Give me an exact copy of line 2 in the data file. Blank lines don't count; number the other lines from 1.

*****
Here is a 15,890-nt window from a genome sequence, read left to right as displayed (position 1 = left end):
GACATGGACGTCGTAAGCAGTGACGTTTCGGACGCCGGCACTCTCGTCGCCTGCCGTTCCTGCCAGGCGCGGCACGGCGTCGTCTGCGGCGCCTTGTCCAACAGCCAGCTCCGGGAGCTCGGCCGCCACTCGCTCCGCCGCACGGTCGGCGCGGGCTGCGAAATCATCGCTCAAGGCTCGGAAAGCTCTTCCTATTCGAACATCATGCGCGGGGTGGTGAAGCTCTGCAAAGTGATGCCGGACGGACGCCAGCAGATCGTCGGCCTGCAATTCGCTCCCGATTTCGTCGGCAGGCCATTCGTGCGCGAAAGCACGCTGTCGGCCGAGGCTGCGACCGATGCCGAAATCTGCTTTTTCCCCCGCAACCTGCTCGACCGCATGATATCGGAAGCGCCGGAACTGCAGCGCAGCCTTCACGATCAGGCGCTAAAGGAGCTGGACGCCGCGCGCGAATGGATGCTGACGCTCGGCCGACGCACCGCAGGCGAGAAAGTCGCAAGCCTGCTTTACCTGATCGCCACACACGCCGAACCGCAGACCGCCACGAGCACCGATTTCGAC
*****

GACATGGACGTCGTAAGCAGTGACGTTTCGGACGCCGGCACTCTCGTCGCCTGCCGTTCCTGCCAGGCGCGGCACGGCGTCGTCTGCGGCGCCTTGTCCAACAGCCAGCTCCGGGAGCTCGGCCGCCACTCGCTCCGCCGCACGGTCGGCGCGGGCTGCGAAATCATCGCTCAAGGCTCGGAAAGCTCTTCCTATTCGAACATCATGCGCGGGGTGGTGAAGCTCTGCAAAGTGATGCCGGACGGACGCCAGCAGATCGTCGGCCTGCAATTCGCTCCCGATTTCGTCGGCAGGCCATTCGTGCGCGAAAGCACGCTGTCGGCCGAGGCTGCGACCGATGCCGAAATCTGCTTTTTCCCCCGCAACCTGCTCGACCGCATGATATCGGAAGCGCCGGAACTGCAGCGCAGCCTTCACGATCAGGCGCTAAAGGAGCTGGACGCCGCGCGCGAATGGATGCTGACGCTCGGCCGACGCACCGCAGGCGAGAAAGTCGCAAGCCTGCTTTACCTGATCGCCACACACGCCGAACCGCAGACCGCCACGAGCACCGATTTCGAC